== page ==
SILVER CITY, NM (KRQE) – The U.S. Forest Service is asking for your help in determining whether more unauthorized cows should be removed from the Gila Wilderness. It’s an issue that has sparked much debate, but the Forest Service says cattle are damaging the landscape.
“The removal of unauthorized livestock is necessary to protect the habitat of both aquatic and terrestrial creatures
Wildlife, including federally listed threatened and endangered species,” Camille Howes, a Gila
National Forest Supervisor said in a press release. “The unauthorized cattle in the Gila Wilderness trample stream banks and springs, causing erosion and sedimentation.”
Earlier this year, the Forest Service announced a plan to shoot some unauthorized cattle. This led to backlash from some groups, including the New Mexico Cattle Growers’ Association, who feared the forest service might inadvertently kill cattle owned by some New Mexicans. But the Forest Service countered, saying the cattle they wanted to remove were likely strays and could not be retrieved.
Some cattle were killed. In a two-day program, 65 cattle were shot by officers. Now the forest service is seeking public comment on plans to kill more unauthorized cattle.
The general plan is to kill cattle by shooting them from a helicopter. The carcasses would be left to decompose in the Gila wilderness unless adjacent to sensitive areas such as hiking trails or bodies of water.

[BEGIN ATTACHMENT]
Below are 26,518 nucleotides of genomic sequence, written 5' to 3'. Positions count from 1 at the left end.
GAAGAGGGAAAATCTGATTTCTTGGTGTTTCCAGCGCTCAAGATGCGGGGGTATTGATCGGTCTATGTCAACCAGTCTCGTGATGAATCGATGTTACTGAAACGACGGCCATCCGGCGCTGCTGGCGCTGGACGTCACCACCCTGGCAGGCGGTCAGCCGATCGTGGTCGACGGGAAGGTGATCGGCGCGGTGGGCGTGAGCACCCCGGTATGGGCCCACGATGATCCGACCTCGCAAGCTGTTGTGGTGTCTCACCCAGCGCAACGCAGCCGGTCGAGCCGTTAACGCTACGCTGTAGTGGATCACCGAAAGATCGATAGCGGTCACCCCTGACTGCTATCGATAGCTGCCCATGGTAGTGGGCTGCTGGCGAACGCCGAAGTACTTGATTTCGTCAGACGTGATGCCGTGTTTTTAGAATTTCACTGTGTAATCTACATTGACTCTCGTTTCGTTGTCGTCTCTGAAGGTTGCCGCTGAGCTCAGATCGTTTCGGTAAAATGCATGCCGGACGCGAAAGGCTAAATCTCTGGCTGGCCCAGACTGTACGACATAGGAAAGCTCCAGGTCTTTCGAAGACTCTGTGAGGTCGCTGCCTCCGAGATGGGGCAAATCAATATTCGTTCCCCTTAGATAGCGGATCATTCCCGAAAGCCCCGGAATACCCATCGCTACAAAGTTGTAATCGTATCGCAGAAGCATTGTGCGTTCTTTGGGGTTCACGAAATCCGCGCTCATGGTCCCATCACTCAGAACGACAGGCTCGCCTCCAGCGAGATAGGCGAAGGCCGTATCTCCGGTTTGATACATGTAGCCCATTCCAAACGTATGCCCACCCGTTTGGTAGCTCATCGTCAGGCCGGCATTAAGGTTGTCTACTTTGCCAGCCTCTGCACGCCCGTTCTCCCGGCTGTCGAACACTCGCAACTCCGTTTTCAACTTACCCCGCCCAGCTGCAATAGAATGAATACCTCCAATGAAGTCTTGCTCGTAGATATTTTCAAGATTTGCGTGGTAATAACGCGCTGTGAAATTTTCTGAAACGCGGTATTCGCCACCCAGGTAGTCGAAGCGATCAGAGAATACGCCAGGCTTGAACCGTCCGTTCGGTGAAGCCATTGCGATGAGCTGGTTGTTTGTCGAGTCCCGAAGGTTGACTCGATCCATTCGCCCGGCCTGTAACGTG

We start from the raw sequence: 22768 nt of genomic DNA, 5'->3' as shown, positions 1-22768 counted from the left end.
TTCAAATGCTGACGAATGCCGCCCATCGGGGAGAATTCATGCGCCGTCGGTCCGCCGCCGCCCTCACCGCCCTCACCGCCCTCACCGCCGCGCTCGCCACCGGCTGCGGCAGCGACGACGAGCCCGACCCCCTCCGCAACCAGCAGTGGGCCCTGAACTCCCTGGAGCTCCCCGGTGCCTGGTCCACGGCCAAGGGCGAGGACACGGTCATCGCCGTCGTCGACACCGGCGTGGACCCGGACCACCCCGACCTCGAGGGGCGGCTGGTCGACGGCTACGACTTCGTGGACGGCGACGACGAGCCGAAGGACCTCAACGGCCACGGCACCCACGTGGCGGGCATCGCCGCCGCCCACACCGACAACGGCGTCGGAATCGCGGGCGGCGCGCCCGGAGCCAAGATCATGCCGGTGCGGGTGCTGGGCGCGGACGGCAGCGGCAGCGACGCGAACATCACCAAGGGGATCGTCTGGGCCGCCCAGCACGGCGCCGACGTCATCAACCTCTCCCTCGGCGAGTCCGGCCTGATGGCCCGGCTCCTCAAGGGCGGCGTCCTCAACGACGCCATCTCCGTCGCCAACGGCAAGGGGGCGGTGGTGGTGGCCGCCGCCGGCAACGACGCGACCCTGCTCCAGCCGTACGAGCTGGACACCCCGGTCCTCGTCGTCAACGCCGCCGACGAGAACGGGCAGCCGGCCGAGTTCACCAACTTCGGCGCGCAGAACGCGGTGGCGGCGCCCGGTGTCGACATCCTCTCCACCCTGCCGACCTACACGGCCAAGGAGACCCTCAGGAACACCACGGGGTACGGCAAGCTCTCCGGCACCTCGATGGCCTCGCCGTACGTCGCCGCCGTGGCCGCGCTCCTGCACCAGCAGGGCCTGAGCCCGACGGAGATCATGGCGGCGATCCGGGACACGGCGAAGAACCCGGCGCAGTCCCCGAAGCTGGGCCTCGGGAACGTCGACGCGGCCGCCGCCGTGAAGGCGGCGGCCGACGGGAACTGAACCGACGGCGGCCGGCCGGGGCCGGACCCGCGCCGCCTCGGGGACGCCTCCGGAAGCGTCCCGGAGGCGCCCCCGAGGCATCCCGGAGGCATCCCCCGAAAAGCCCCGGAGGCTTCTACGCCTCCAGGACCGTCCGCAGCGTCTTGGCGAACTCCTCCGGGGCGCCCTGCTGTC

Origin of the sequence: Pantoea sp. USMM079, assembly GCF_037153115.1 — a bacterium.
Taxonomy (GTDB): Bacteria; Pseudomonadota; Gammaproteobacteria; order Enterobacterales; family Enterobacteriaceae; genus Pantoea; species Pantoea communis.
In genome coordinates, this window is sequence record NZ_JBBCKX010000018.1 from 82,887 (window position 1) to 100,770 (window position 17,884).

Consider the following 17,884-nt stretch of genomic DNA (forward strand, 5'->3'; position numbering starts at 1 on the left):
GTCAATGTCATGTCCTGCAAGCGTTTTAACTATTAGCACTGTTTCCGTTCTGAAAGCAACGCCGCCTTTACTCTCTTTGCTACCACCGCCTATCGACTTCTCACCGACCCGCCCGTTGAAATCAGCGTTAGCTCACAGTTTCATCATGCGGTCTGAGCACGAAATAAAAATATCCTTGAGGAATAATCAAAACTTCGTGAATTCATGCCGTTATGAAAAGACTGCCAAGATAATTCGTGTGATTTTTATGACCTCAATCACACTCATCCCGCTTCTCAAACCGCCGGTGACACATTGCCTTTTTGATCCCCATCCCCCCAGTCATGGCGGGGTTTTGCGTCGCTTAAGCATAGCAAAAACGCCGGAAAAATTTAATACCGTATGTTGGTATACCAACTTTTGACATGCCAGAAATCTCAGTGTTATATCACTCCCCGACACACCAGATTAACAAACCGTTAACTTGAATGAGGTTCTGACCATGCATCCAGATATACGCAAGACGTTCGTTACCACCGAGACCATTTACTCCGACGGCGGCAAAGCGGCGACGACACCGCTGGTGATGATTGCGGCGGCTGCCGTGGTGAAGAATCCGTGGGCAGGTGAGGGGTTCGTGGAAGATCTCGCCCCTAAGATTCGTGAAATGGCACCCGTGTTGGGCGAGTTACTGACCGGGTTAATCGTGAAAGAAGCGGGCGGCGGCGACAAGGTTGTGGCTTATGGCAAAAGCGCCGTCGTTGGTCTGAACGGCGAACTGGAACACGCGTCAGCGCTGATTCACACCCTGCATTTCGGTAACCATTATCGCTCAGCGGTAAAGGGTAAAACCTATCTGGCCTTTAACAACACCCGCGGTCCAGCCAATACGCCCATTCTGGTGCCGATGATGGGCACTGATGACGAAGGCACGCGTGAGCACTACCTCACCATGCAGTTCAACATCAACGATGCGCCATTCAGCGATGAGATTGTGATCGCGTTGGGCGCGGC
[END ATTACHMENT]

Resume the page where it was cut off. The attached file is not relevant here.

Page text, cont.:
But the forest service is open to alternative ideas. You can accept public comments until January 9, 2023. They indicate that comments should be addressed to Gila National Forest, Attn: Planning Program, 3005 E. Camino del Bosque, Silver City, NM 88061, or online at: [email protected]
Comments must include: 1) name, address, telephone number, and organization represented, if any; 2) Title of the Gila Wilderness Livestock Removal project on which the comment is being submitted; and 3) specific facts and supporting information, according to the Forest Service.
So why are there so many cattle in the Gila wilderness? According to the forest service, the problem dates back almost 50 years.
At that time, a cattle owner filed for bankruptcy and abandoned his cattle in the wild, according to the Forest Service. Since then, over 750 cattle have been removed dead or alive.